Principles of Nature: towards a new visual language
Principles of Nature: towards a new visual language

Relating units to wholes

Euclidean geometry concerns the geometry of the flat plane. This represents an infinite whole which has interesting and specific properties of division as outlined by Euclid and others. It is known that the regular division of the plane (division of the plane into regular polygons without gaps) is possible in only several ways (see figure 6.2). These possibilities together constitute a resonant scale-structure (in the musical sense of scale).

Figure 6.2
There are only three regular polygons whose sides and angles are equal which can tile the plane without gaps: the square, the equilateral triangle, and the hexagon
regular division of the plane, as an example of  'scale structure'

If we now ask which of the irregular polygons can tile the plane without gaps, then this scale can be extended to include any triangle, any quadrilateral, and certain irregular hexagons as determined by Escher, (see figure 6.3). Other non-Euclidean geometries (i.e. relating to curved surfaces) have other scale-structures corresponding to the regular divisions of their wholes. These divisions of the plane create units of identical shape and area which fit together without gaps and these shapes are all therefore apt to be employed as units-of-area.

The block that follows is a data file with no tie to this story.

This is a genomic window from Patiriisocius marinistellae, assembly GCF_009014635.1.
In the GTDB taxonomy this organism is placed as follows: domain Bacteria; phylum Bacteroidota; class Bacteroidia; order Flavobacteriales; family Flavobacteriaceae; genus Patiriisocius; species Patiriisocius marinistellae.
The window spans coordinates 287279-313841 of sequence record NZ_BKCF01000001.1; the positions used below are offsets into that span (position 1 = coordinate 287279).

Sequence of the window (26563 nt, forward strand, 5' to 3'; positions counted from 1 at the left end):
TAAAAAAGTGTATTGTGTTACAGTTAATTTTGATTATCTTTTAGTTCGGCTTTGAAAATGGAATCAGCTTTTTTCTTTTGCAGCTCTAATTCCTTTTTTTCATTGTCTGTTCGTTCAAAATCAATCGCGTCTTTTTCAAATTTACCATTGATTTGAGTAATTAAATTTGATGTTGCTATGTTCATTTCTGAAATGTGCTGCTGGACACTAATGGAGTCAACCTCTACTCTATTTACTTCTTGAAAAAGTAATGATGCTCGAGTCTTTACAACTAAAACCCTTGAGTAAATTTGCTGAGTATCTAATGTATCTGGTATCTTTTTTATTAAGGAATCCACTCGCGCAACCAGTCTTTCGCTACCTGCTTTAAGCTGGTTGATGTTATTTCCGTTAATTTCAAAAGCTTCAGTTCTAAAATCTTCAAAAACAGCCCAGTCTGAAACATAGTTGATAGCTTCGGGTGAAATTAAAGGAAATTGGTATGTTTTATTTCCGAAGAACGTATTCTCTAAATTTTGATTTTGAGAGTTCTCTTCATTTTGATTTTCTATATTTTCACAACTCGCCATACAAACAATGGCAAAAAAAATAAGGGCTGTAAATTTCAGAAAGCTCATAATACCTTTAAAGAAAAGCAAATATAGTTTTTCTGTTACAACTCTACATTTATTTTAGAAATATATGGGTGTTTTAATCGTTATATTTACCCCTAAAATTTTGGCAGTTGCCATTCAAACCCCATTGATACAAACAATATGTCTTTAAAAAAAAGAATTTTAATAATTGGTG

Figure 6.3
The plane can also be tiled by any irregular triangle or quadrilateral as well as certain irregular hexagons.
irregular tesselations of the plane

Is it not curious then, that in the history of mathematics, squares have served the role of 'general-purpose units-of-area', it would appear by default rather than design*? We have applied square plugs to nearly every shaped hole under the mathematical sun. The notion of units-relative-to-wholes has not been taken up seriously perhaps for the ironic reason that when seeking to compare the areas of closed planar shapes, we have felt the need for an absolute unit as a universal arbiter of comparison ('this area is so-many-square units whereas that area is a lesser number of equivalent square units, and is therefore smaller'). It is ironic because comparisons involve relating something to something else, and thus a choice of units relative to the system concerned must ultimately be simpler and more powerful.

We have applied ‘square plugs’ to nearly every shaped hole under the mathematical sun.

As will be shown in the following pages, the application of relative units to mathematical and spatial problems allows a deeper understanding of qualitative differences as well as a simpler and more resonant connection of geometric problems to number theory and analysis.

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